First of all, I would like to thank you for offering to share your experiences as a new SRNA and being willing to answer all the questions. I have been lurking on the site for the last 6 years, ever since I decided to change my life and to become an RN. For years, I had seen the pattern when the aspiring SRNAs would beg for the information, and as soon as they will get accepted, despite being on the site for some time, they just disappear, and never respond to the troves of people like themslves, just a couple of weeks ago, who want to have the first-hand account, but they just don't care. You are the opposite of that, and the information that you volunteered to provide is golden, so thanks once again!

    Your stats are VERY impressive, and your know that well, because you were the one who earned them. So my question is, why with your fantastic application, that would enable you to attend any CRNA program, including any in the the top 10, you still choose Wolford. It is one of 3 schools that I'm going to apply to, but my concern is, with dwindling employment opportunities for new grad. CRNAs, will the fact that you graduated from the program ranked as 99 out of 108 will complicate your job search for the first position as a new grad CRNA? What do your peers think about this?

    Thanks again for doing this!!!
    First of all, you're very welcome. I really like sharing information and writing, so it suites me very well to share my experiences with an eager audience. I wouldn't judge the other SRNA's too harshly, most people really do constantly study while they are in this program. But you're welcome!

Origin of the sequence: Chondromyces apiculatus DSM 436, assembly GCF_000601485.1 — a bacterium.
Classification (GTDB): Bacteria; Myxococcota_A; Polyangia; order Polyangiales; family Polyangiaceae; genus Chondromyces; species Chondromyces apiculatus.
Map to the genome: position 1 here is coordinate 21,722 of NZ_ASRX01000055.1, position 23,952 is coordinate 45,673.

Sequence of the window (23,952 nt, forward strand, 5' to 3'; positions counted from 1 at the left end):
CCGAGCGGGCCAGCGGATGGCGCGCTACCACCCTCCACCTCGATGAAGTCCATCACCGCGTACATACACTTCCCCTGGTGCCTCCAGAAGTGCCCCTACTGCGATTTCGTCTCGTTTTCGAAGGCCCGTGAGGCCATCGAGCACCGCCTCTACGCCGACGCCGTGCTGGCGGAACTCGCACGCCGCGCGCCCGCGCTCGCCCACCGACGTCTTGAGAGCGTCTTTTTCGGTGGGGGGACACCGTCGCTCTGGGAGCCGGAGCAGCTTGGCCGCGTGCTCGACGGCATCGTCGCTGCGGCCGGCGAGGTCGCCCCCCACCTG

Secondly, you asked a very great question. And if I have to be completely honest with you (which I will, because if I'm not then what's the point of this thread?) I ultimately decided to go to Wolford because I wanted to live in Naples again. I grew up in Naples and moved away for college and stayed for my ICU job. When I was looking at anesthesia schools, I was thrilled to find an established, single-purpose CRNA program in my back yard. You're right, I could have gone anywhere. I applied to so many schools and got into every one that I interviewed at. I could have gone to Mayo, Gooding's, and a few other big name schools. But ultimately being able to be with my family and see my little brother and sister grow up won out for me.